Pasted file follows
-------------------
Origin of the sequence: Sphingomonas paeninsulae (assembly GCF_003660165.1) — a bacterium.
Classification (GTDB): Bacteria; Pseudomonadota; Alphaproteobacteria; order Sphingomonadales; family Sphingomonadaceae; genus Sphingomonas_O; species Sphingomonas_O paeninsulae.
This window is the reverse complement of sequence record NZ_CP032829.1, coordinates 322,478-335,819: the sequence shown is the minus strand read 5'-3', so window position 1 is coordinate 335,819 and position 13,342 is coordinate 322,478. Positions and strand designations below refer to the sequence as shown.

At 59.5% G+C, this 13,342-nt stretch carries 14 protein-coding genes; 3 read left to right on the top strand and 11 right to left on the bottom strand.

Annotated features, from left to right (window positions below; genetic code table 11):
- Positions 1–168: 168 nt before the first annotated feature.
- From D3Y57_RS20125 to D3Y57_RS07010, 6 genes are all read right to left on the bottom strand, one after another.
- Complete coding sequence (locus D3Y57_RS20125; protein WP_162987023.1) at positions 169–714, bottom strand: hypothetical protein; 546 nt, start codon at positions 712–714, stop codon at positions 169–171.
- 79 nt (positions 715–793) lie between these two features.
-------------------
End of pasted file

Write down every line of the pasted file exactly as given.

Origin of the sequence: Sphingomonas paeninsulae (assembly GCF_003660165.1) — a bacterium.
Classification (GTDB): Bacteria; Pseudomonadota; Alphaproteobacteria; order Sphingomonadales; family Sphingomonadaceae; genus Sphingomonas_O; species Sphingomonas_O paeninsulae.
This window is the reverse complement of sequence record NZ_CP032829.1, coordinates 322,478-335,819: the sequence shown is the minus strand read 5'-3', so window position 1 is coordinate 335,819 and position 13,342 is coordinate 322,478. Positions and strand designations below refer to the sequence as shown.

At 59.5% G+C, this 13,342-nt stretch carries 14 protein-coding genes; 3 read left to right on the top strand and 11 right to left on the bottom strand.

Annotated features, from left to right (window positions below; genetic code table 11):
- Positions 1–168: 168 nt before the first annotated feature.
- From D3Y57_RS20125 to D3Y57_RS07010, 6 genes are all read right to left on the bottom strand, one after another.
- Complete coding sequence (locus D3Y57_RS20125; protein WP_162987023.1) at positions 169–714, bottom strand: hypothetical protein; 546 nt, start codon at positions 712–714, stop codon at positions 169–171.
- 79 nt (positions 715–793) lie between these two features.